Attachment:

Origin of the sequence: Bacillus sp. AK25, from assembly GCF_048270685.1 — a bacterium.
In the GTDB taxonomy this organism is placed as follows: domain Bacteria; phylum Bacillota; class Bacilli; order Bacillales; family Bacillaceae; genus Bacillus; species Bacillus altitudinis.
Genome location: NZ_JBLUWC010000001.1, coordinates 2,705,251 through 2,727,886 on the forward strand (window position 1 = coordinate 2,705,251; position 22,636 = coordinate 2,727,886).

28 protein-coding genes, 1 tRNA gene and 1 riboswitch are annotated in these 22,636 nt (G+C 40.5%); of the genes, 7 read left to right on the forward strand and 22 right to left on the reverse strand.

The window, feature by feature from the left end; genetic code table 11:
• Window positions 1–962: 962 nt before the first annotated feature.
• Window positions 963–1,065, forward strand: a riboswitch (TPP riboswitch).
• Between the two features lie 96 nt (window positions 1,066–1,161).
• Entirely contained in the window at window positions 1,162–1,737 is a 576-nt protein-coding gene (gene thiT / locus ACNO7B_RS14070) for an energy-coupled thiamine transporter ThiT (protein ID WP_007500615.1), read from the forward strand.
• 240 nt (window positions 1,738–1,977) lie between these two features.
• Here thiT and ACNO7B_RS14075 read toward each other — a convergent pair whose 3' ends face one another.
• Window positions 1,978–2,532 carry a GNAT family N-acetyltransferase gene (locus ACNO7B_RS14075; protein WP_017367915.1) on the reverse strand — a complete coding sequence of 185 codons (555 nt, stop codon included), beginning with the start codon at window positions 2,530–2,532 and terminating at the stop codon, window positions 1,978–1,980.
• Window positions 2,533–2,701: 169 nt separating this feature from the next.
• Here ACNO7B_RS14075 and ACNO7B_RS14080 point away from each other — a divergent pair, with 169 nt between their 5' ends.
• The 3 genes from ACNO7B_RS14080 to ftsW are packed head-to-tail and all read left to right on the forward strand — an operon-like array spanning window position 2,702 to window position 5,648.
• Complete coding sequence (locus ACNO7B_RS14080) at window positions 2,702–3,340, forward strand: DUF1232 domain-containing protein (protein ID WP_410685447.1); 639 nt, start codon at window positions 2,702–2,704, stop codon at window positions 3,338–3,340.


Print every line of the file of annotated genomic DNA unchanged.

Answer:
Origin of the sequence: Bacillus sp. AK25, from assembly GCF_048270685.1 — a bacterium.
In the GTDB taxonomy this organism is placed as follows: domain Bacteria; phylum Bacillota; class Bacilli; order Bacillales; family Bacillaceae; genus Bacillus; species Bacillus altitudinis.
Genome location: NZ_JBLUWC010000001.1, coordinates 2,705,251 through 2,727,886 on the forward strand (window position 1 = coordinate 2,705,251; position 22,636 = coordinate 2,727,886).

28 protein-coding genes, 1 tRNA gene and 1 riboswitch are annotated in these 22,636 nt (G+C 40.5%); of the genes, 7 read left to right on the forward strand and 22 right to left on the reverse strand.

The window, feature by feature from the left end; genetic code table 11:
• Window positions 1–962: 962 nt before the first annotated feature.
• Window positions 963–1,065, forward strand: a riboswitch (TPP riboswitch).
• Between the two features lie 96 nt (window positions 1,066–1,161).
• Entirely contained in the window at window positions 1,162–1,737 is a 576-nt protein-coding gene (gene thiT / locus ACNO7B_RS14070) for an energy-coupled thiamine transporter ThiT (protein ID WP_007500615.1), read from the forward strand.
• 240 nt (window positions 1,738–1,977) lie between these two features.
• Here thiT and ACNO7B_RS14075 read toward each other — a convergent pair whose 3' ends face one another.
• Window positions 1,978–2,532 carry a GNAT family N-acetyltransferase gene (locus ACNO7B_RS14075; protein WP_017367915.1) on the reverse strand — a complete coding sequence of 185 codons (555 nt, stop codon included), beginning with the start codon at window positions 2,530–2,532 and terminating at the stop codon, window positions 1,978–1,980.
• Window positions 2,533–2,701: 169 nt separating this feature from the next.
• Here ACNO7B_RS14075 and ACNO7B_RS14080 point away from each other — a divergent pair, with 169 nt between their 5' ends.
• The 3 genes from ACNO7B_RS14080 to ftsW are packed head-to-tail and all read left to right on the forward strand — an operon-like array spanning window position 2,702 to window position 5,648.
• Complete coding sequence (locus ACNO7B_RS14080) at window positions 2,702–3,340, forward strand: DUF1232 domain-containing protein (protein ID WP_410685447.1); 639 nt, start codon at window positions 2,702–2,704, stop codon at window positions 3,338–3,340.